Scripture Reading: 2 Thessalonians 2:1-17, Daniel 11:36-37, Matthew 24:30-31
I’m not sure who began the rumor, but somebody did. Somebody in the church at Thessalonica whispered to somebody else that the Day of the Lord had come, and panic began to spread.
Perhaps this person saw evil happening around him and drew his own conclusions. Perhaps someone misinterpreted Paul’s first letter that described Jesus’ Second Coming to be a warning that the Second Coming was upon her. We don’t know, but from the way Paul addressed the issue, we do know that this rumor caused anxiety.
Paul pleaded with the church, “We ask you, brothers, not to be easily upset in mind or troubled, either by a spirit or by a message or by a letter as if from us, alleging the Day of the Lord has come. Don’t let anyone deceive you in any way” (2 Thessalonians 2:1-3).
Paul’s strategy to dispel this rumor was to fight it with the truth. Referencing a visit recorded in Acts 17:1-13, he asks: “Don’t you remember that when I was still with you I told you about this?” (2 Thessalonians 2:5). He then details the events they had gone over together in Scripture, the events that would precede the End Times, how Christ would prevail over the evil one, and how all of this would happen under the sovereignty of God’s timing.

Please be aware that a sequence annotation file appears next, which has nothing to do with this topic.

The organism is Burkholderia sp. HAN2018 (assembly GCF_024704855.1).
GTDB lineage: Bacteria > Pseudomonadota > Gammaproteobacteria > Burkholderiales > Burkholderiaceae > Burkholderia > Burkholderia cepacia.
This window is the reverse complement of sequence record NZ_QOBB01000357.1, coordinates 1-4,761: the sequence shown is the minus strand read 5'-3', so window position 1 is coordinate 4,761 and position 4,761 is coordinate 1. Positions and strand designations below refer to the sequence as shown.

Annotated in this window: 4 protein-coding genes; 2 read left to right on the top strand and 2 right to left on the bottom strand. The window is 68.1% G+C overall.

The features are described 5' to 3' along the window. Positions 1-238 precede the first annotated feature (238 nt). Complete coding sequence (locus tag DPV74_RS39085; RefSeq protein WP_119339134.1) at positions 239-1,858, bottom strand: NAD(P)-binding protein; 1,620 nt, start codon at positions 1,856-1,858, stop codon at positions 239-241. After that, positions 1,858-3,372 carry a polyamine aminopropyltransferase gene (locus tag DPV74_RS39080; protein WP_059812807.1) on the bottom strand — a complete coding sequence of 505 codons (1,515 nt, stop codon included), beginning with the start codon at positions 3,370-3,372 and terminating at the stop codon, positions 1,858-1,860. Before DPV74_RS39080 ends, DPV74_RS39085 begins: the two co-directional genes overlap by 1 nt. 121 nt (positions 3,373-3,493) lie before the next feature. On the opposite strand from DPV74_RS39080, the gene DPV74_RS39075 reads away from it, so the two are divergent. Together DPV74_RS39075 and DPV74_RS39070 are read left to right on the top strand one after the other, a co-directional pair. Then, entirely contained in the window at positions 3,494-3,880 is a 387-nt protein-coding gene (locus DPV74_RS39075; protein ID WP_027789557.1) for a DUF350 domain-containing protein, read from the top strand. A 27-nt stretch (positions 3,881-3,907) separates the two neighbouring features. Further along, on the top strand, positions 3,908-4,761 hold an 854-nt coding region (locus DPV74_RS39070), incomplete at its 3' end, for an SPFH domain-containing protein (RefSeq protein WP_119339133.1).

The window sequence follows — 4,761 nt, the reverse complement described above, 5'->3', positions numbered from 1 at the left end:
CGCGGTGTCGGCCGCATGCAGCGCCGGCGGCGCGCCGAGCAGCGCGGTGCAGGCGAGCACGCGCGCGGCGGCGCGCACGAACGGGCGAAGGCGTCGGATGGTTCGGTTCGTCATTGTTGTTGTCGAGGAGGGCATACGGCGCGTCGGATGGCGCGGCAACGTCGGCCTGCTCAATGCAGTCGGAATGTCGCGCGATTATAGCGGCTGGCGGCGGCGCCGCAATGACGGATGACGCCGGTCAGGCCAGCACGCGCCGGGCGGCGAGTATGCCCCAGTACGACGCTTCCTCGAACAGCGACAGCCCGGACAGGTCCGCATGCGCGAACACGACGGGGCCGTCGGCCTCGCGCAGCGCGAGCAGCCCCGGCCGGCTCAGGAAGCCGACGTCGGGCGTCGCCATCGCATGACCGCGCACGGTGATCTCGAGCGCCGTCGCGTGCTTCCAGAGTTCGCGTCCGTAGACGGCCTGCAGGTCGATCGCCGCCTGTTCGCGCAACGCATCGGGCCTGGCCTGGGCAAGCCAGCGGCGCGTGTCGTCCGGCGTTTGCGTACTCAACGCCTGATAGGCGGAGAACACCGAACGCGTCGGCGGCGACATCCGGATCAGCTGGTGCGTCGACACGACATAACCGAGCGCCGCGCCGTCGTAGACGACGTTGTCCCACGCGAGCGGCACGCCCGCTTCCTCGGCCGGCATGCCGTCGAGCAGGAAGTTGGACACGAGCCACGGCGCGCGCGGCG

In their state of confusion, Paul used the truth to reassure the church. The truth can do the same for us. What rumors do we fall prey to? What causes us to feel fear or to panic?
It is not only rumors about the End Times that can upset us. It can be rumors about other aspects of our faith. Rumors about people we know. Rumors about people we don’t know. Rumors are so dangerous because beyond misleading people with falsities, they cause unnecessary fear and anxiety. They cause us to trust the story rather than our God. Or, they cause us to judge others based on what we’ve heard about them, rather than what God says about them.
Though rumors may be impossible to avoid, especially in our social-media-driven culture, they are not impossible to dispute. As Christ followers, we are also truth followers, and as truth followers we should also be truth seekers. The ones who—before buying into the rumor—ask ourselves, as Paul did with the Thessalonians:
What is the truth here?
What does Scripture really say about this?
Where is the Holy Spirit guiding me on this topic, or this story?
In this way, we will not be deceived.
Rumors cause shadows of confusion, but the truth exposes lies to the light. Rumors cause fear and panic, but the truth brings freedom and peace. Rather than adding to the rumor mill, may we be the ones who put a stop to it with truth—a truth that says God loves us and has given us eternal encouragement and good hope by grace. Now that is a story we can trust in.